God’s Purpose Bible

Understanding the Bible using
boxes-and-arrows flow charts

Why this website about the Bible and God?

©  Jeff Stacey   |   Last updated: 3 October 2020

Why this website?

It aims to help you understand the Bible and apply its teachings personally. I have set up a simple and attractive layout. It is accessible on mobile devices as well as computers and tablets. I hope it will serve a wide and interactive audience.

What is the Bible?

The Bible is a big book. It’s also not a single book but a collection of 66 separate documents or “books”. These were written by many different authors between about 1400BC and 100AD [see OV1 in the INDEX for more details]. It’s in two parts, the Old and New “Testaments” (from before and after the birth of Jesus Christ).

Why read the Bible?

The Bible (“Scripture”) says it is all “inspired by God” 2Tim 3:16 [NOTE: put your pointer/tap on this Bible verse reference and you will see the verse in a window above.]

Millions of people all over the world, through aiming to live by what the Bible says, have discovered that it is God-inspired John 7:16-17. This website is based on that belief, because I too have made this discovery [see “About Us” above].

The Bible gives various accounts – from God’s point of view – of His making Himself known to people throughout history. It’s “His story”.1

[NOTE: Just click/tap on the footnote number to go to the footnote.]

Why try to understand the Bible?

If the Bible really is the record of what God has done in history, surely that would be enough answer to this question. The point is that He is still making Himself known to people in history, in ways as explained in the Bible.

So even now we are part of His-story-in-the-making. If we find out from the Bible how to be OK with God, He will make Himself known to us. We could then share with Him positively in what He is doing.

The challenges are to increase our understanding of God by reading the Bible, then to do what it (He) says.  But it’s not an easy book to “just pick up and read from cover to cover” (although many of its separate parts would be).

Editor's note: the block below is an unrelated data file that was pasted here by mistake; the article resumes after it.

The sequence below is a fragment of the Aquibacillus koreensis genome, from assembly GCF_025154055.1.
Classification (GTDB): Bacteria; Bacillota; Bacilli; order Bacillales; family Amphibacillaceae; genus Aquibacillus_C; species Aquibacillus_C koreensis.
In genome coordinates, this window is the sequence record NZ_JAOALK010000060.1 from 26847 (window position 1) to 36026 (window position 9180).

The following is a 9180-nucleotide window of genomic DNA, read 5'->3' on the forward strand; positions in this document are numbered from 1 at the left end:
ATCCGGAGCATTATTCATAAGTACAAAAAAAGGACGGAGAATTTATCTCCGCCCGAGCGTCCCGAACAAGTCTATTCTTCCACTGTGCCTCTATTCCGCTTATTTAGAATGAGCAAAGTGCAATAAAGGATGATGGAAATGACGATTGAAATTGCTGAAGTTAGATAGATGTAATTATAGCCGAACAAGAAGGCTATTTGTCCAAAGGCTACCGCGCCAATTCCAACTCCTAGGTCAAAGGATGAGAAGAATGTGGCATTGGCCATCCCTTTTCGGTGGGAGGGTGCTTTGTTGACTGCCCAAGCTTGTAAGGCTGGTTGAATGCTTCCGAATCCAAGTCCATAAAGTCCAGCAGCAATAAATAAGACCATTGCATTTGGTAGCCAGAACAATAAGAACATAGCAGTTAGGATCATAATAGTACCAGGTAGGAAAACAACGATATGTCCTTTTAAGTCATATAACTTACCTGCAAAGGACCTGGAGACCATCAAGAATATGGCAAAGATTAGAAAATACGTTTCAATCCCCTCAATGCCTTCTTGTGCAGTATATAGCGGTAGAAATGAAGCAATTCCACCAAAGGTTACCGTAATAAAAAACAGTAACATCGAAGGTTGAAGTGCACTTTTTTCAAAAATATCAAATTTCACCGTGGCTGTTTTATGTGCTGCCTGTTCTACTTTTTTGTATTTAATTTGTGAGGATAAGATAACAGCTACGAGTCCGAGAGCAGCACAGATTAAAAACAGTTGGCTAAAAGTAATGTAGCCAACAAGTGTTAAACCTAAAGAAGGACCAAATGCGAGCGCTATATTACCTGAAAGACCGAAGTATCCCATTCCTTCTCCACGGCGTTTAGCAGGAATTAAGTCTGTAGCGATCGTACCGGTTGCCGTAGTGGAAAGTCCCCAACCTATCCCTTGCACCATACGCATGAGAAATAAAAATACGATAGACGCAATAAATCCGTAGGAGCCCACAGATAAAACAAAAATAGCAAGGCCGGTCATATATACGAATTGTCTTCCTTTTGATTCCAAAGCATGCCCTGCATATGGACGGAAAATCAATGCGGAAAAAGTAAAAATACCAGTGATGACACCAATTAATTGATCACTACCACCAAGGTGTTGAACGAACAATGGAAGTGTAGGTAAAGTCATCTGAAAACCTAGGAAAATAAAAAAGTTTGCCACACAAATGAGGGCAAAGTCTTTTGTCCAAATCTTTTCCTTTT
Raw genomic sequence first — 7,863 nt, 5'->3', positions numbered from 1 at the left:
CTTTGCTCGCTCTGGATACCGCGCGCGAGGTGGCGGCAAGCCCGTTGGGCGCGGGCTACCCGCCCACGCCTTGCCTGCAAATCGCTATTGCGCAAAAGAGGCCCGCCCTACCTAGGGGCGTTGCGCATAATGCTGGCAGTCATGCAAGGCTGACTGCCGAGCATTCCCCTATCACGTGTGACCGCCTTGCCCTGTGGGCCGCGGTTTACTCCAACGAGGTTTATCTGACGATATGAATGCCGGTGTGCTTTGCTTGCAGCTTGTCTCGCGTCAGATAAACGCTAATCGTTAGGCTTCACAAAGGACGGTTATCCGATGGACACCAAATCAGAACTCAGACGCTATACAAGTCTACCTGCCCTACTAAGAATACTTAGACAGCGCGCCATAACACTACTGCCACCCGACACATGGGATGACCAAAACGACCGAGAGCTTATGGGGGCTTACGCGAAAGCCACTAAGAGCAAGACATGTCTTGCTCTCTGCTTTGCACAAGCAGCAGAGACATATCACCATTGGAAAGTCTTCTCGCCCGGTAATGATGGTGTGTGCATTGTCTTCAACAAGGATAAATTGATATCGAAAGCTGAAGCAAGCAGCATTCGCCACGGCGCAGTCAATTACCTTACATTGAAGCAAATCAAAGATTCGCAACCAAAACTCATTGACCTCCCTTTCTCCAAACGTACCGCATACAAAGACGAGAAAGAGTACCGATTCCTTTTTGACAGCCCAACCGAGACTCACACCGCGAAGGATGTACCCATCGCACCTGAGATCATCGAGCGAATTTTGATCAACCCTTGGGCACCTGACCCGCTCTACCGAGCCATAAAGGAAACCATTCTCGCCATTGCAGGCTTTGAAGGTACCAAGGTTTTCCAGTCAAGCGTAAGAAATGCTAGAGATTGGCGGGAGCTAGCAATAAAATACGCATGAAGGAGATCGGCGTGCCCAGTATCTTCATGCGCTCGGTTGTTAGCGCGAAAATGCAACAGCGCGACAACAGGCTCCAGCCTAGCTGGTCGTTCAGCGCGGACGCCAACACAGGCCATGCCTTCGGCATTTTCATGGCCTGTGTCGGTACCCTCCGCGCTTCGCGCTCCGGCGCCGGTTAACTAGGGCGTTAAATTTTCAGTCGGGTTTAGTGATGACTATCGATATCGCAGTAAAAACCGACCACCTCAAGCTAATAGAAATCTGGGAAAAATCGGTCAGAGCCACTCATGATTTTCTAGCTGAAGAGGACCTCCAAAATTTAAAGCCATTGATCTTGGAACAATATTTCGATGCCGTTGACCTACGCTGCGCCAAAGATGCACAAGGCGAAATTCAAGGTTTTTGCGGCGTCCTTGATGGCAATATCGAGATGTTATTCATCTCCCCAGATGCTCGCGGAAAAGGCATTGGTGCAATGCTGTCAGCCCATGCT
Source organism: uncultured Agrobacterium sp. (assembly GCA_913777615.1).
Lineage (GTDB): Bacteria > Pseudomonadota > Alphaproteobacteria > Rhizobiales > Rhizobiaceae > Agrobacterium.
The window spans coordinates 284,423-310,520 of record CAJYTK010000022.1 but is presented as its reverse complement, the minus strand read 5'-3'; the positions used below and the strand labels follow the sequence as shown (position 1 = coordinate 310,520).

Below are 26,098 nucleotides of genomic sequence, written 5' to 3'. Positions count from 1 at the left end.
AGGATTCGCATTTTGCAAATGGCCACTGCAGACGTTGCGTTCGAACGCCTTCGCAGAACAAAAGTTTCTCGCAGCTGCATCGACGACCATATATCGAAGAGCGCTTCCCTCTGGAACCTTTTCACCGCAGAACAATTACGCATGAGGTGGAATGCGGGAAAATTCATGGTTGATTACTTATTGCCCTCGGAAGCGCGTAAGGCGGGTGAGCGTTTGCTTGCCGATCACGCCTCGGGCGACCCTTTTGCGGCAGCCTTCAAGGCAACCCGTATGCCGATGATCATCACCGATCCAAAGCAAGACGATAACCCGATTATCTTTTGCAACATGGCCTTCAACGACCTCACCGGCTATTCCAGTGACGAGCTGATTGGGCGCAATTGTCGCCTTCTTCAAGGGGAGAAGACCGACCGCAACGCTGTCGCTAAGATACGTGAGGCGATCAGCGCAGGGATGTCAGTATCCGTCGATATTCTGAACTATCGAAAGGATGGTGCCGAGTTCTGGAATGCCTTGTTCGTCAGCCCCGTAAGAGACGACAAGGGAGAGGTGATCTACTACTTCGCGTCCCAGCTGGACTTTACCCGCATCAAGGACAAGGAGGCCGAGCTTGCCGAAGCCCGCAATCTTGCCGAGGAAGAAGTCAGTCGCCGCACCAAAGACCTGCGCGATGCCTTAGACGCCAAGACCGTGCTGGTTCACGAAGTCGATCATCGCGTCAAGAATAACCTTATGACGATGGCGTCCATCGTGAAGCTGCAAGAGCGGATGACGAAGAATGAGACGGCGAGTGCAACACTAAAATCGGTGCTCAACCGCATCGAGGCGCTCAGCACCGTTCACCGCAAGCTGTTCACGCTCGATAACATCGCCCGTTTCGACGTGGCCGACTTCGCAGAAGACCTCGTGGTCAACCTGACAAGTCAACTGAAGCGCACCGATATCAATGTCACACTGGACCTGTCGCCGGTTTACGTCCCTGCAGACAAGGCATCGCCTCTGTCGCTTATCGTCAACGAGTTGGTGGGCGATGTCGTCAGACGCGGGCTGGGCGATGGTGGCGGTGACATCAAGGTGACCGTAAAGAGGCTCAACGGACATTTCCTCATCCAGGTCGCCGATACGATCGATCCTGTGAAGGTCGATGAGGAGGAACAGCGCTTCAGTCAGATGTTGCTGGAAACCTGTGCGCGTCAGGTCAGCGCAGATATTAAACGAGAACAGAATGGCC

So whatever way we follow, there are no shortcuts.  Yet it’s vital to make the effort (as Jesus Christ said, Luke 13:23-24). This website aims to give a pathway to follow.

What version of the Bible is used?

I have mainly used the “New Living Translation” (NLT). It’s a contemporary English version which uses plain “explanatory” language to make the original meaning clearer [see OV1]. Sometimes I also refer to the “New International Version” (NIV).2

Who is this website intended for?

This is the question so many friends have asked me . . . The best answer I have come up with is “it’s for anyone”.

You may have never seen a Bible or read any of it. Or you could have a Bible and are interested to find out what it’s about. Maybe you have read some of the Bible and are thinking about becoming a Christian. Or you are already a committed Christian and have read much or all of the Bible. You might even have been doing this for many years, perhaps discussing it in groups with others. Maybe you have done a formal course of biblical studies. So I have assumed various levels of prior knowledge of the Bible.3

I also realise you may not believe the Bible is inspired by God and could have some objections to this belief. So I have briefly discussed a few basic concerns [see CA – “Confronting Assumptions” in the INDEX, and “Some controversial issues” at the end of the Introductions to each Chart].

What method is used here to explain the Bible?

What God made known about Himself was increased by Him with the passing of time.  The range of peoples involved and geographical locations also expanded.

This website aims to tie all this together and clarify the vast diversity within the whole Bible. It is organised by using four main methods of explanation:

  • It follows the Bible’s historical time sequence (except for the initial “New Testament Summary” section [NTS]).
  • The biblical record is broken down into nine “Eras” of history [see OV6-8].  The “boundaries” between the Eras were whenever God changed the ways people were to know and respond to Him. This was mostly when He introduced further “Covenants”.